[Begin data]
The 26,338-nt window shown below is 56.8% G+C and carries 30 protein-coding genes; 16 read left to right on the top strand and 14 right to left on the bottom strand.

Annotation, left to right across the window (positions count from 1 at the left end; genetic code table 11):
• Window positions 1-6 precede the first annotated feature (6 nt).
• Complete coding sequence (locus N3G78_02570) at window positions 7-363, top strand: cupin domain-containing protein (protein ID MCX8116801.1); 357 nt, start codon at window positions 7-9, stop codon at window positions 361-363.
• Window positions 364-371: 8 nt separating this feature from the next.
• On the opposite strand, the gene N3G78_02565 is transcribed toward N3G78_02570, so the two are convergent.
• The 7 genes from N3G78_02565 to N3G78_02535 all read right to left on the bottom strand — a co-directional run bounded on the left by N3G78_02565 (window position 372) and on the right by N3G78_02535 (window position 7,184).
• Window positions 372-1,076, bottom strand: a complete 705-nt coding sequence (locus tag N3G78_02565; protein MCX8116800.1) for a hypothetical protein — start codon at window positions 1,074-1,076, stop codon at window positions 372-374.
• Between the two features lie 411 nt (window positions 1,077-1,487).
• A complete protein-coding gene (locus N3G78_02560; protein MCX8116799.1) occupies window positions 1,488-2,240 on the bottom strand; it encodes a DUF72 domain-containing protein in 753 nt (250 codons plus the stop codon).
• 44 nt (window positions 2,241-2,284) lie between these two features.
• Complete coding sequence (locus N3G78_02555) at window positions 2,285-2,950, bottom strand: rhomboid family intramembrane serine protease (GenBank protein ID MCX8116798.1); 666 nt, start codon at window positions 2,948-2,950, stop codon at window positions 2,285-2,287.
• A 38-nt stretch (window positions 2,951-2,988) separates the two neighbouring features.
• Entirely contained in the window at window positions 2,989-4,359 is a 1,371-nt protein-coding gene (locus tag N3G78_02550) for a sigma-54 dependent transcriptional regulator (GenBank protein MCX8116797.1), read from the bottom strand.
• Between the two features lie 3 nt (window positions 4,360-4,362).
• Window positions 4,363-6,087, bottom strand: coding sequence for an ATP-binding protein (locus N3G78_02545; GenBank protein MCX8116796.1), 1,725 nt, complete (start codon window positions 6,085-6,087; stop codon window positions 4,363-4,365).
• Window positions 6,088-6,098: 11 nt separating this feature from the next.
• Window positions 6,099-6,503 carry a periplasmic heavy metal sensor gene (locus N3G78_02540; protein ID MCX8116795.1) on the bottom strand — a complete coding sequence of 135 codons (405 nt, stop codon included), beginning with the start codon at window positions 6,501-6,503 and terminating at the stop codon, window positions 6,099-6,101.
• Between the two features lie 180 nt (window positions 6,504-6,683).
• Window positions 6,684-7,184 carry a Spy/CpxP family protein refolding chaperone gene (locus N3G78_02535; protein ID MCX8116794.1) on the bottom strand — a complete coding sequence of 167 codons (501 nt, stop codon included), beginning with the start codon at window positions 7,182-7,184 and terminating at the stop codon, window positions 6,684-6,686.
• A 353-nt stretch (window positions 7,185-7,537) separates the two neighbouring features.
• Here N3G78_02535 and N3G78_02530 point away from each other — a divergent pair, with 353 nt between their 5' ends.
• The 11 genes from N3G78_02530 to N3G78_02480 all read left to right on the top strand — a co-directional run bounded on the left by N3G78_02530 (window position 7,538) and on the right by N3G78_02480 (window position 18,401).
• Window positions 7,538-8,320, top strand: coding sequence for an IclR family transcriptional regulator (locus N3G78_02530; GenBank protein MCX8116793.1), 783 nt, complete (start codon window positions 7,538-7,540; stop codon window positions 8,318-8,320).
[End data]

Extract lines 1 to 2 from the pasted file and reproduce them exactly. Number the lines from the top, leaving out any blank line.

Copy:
The 26,338-nt window shown below is 56.8% G+C and carries 30 protein-coding genes; 16 read left to right on the top strand and 14 right to left on the bottom strand.

Annotation, left to right across the window (positions count from 1 at the left end; genetic code table 11):